Church and State: An International Forum on Coexistence (Part Two of Four)
Vladimir Legoida, chairman of the Synodal Information Department of the Moscow Patriarchate
Religion is Not a Private Matter
In society today, the notion of religion as a private matter continues to be popular. The sociologist Pitirim Sorokin said: “Modern man believes in God on Sundays, and the rest of the time in the stock market.” That is, in the public square one is first of all a citizen and only then a believer.
Such an approach, however, is contrary to human self-identity. Religion cannot be only a private matter. How I decide the question of good and evil determines all the other roles that I play in society. If I, as a Christian, am against abortion, but understand that there are other trends in society and therefore remain silent – then I am a bad Christian. I should have the right to say this out loud, and not just in my own room.
The twenty-first century has been predicted to be one of the schism of religious tendencies. Reality has shown that religions always come to agree with one another. But we sooner see a schism between religious and anti-religious perceptions.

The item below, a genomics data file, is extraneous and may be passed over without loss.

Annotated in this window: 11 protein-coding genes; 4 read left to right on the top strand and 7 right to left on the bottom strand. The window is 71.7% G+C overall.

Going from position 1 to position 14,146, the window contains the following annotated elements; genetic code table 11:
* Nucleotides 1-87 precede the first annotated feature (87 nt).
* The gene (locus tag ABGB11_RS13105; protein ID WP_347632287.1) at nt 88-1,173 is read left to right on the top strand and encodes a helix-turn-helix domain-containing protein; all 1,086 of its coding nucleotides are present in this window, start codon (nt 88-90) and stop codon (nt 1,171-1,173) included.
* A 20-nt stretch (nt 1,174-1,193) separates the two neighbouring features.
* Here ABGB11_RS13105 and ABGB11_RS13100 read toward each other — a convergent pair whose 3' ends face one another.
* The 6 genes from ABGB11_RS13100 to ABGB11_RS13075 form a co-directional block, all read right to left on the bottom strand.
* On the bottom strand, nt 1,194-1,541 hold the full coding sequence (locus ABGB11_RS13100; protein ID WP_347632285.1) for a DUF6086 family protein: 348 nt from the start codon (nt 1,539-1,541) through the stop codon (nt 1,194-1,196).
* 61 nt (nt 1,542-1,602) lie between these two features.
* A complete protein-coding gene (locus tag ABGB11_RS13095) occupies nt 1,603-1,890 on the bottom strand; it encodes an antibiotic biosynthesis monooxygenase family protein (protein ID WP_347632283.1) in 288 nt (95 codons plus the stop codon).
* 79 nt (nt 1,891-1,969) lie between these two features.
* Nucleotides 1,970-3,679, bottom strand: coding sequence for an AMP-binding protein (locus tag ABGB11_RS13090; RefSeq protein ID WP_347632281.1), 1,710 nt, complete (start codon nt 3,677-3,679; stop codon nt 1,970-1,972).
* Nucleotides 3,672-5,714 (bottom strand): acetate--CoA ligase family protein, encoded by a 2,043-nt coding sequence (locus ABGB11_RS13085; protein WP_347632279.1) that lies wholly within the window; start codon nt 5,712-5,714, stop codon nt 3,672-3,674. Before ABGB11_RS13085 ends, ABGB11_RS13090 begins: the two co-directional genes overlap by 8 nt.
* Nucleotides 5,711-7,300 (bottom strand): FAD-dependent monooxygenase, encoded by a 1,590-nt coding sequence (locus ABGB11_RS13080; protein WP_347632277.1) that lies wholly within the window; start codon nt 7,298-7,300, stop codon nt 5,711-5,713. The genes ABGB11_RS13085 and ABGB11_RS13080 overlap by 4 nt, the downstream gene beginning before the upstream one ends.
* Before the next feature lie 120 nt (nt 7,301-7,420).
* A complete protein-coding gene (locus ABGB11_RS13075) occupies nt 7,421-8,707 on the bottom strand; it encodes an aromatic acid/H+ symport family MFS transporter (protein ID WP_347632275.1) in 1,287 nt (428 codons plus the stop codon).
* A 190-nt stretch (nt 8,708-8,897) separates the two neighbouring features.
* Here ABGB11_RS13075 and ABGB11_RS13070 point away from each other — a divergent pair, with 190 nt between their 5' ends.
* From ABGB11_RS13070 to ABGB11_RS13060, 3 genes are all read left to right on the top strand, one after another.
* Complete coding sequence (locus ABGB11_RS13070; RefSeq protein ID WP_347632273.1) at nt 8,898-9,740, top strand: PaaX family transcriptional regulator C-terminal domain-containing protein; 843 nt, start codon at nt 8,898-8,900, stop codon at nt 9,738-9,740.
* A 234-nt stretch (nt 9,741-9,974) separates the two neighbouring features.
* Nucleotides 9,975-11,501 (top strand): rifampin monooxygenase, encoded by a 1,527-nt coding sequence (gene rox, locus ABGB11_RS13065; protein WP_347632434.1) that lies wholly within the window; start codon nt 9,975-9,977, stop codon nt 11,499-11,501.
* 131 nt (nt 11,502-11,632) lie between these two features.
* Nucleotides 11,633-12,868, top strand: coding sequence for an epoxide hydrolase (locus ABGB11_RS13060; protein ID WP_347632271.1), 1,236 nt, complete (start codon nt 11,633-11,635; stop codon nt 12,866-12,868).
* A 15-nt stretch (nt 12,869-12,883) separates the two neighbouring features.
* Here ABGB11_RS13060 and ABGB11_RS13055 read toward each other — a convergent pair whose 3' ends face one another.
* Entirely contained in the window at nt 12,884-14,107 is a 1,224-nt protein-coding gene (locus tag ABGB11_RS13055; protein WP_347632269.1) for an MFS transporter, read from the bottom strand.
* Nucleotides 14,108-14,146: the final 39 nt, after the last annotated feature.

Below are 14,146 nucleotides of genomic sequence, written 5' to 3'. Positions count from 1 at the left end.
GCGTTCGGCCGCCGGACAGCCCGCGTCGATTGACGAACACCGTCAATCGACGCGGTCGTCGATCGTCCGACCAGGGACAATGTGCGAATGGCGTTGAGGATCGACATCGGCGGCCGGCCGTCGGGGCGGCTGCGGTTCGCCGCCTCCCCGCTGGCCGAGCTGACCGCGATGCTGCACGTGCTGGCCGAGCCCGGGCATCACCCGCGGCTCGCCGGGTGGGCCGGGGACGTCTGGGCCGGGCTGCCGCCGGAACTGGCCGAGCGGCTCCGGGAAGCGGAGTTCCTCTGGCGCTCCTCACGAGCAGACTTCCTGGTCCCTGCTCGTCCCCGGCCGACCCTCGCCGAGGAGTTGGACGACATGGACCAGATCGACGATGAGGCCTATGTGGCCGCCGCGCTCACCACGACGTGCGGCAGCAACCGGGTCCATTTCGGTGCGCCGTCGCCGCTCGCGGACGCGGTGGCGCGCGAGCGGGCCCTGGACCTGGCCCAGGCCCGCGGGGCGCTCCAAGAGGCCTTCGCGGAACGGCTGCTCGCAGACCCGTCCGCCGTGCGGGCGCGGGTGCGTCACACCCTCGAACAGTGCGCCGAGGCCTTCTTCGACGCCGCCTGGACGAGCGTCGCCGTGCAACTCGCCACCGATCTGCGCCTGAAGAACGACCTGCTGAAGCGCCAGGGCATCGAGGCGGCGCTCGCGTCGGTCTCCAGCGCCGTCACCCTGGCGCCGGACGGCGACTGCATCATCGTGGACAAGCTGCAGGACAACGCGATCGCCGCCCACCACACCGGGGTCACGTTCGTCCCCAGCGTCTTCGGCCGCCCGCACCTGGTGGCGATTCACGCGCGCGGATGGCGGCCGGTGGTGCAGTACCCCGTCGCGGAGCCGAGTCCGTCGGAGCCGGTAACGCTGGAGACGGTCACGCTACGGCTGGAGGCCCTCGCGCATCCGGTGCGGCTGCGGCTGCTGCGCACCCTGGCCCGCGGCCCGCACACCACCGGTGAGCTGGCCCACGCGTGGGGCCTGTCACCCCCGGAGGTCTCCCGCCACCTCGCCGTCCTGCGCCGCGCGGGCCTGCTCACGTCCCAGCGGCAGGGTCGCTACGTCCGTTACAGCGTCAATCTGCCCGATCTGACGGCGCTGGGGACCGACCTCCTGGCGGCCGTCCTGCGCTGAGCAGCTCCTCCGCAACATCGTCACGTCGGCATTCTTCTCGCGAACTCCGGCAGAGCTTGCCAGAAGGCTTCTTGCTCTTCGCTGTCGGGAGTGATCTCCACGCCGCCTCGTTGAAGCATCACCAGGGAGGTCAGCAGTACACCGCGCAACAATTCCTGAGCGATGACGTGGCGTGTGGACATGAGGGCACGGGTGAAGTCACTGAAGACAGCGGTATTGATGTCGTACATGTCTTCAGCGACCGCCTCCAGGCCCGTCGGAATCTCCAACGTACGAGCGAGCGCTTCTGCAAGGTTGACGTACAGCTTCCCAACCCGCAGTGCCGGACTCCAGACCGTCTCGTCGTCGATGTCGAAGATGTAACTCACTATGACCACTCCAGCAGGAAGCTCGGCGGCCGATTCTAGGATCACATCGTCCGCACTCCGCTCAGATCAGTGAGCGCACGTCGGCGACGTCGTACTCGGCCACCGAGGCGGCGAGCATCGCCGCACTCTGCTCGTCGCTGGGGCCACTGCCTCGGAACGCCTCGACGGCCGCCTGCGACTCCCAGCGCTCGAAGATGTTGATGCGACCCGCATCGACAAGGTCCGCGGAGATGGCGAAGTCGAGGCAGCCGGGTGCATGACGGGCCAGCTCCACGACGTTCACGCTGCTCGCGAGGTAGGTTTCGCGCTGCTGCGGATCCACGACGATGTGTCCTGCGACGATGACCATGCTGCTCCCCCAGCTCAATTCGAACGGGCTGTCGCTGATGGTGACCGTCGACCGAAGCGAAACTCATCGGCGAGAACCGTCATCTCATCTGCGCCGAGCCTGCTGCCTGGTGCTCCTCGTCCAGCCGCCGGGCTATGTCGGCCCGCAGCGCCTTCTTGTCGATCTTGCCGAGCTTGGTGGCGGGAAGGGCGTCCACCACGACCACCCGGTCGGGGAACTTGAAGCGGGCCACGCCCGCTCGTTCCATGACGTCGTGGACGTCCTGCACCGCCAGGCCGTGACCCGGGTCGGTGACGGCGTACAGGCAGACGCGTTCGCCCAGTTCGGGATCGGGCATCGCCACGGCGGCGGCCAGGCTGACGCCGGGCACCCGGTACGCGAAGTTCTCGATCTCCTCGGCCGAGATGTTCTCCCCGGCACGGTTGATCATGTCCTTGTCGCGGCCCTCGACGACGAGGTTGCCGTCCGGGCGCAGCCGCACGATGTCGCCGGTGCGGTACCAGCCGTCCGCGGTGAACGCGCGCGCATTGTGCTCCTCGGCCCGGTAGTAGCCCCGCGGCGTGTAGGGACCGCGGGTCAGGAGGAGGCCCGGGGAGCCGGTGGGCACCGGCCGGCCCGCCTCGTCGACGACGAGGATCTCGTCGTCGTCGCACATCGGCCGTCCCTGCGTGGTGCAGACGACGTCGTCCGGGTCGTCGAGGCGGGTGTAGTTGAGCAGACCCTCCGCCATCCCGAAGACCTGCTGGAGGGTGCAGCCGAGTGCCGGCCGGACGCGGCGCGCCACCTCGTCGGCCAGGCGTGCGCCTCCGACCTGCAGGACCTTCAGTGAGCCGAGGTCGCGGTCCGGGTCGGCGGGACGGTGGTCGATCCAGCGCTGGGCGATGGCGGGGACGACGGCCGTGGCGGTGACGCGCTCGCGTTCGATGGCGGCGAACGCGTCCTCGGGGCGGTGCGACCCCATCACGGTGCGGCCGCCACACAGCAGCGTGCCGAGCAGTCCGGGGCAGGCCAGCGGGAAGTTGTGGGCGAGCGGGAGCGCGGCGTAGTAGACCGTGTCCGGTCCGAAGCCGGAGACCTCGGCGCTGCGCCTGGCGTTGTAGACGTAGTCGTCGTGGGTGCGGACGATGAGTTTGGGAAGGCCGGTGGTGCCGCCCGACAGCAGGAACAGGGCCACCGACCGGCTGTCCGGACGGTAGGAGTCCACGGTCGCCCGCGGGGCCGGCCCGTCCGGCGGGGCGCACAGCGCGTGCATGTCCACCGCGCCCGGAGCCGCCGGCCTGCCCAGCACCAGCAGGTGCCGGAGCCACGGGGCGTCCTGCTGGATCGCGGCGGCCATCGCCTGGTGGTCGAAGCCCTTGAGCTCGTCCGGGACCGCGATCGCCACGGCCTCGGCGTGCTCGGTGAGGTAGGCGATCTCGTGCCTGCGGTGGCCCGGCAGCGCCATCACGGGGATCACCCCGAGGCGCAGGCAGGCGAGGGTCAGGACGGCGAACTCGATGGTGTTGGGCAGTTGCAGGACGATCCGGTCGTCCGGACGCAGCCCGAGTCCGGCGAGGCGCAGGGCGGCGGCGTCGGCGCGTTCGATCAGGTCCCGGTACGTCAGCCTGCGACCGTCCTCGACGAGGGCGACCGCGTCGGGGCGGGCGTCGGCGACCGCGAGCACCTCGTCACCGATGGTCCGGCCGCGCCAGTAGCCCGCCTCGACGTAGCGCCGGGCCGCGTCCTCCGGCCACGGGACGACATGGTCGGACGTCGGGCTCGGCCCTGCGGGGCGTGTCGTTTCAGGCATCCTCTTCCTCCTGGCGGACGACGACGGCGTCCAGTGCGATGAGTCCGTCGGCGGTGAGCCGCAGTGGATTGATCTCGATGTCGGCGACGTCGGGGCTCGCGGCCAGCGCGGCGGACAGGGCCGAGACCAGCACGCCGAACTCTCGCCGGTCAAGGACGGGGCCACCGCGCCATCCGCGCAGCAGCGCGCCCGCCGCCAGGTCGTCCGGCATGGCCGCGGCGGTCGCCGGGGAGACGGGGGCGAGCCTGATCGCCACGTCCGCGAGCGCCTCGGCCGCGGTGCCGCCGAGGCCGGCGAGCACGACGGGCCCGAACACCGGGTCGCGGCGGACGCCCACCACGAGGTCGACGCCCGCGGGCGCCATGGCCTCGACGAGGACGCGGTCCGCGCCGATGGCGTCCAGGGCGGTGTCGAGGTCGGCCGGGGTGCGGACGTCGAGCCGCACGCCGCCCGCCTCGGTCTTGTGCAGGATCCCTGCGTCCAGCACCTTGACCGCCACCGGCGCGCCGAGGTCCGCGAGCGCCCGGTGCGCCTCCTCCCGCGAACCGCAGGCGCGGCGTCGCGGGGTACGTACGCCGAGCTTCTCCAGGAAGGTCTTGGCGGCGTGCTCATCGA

The relatively safe thesis that everyone can believe as he chooses has dire consequences. They begin with the denial of absolute moral criteria. Then they begin to impose the new attitudes that have been adopted. And it ends with their dictates. First they say: marriage can be of any kind. Then: everyone should know about this. Then: children should also know about this; we should teach the children. And, finally: why does this boy not agree? This is the reign of totalitarianism.
Translated from the Russian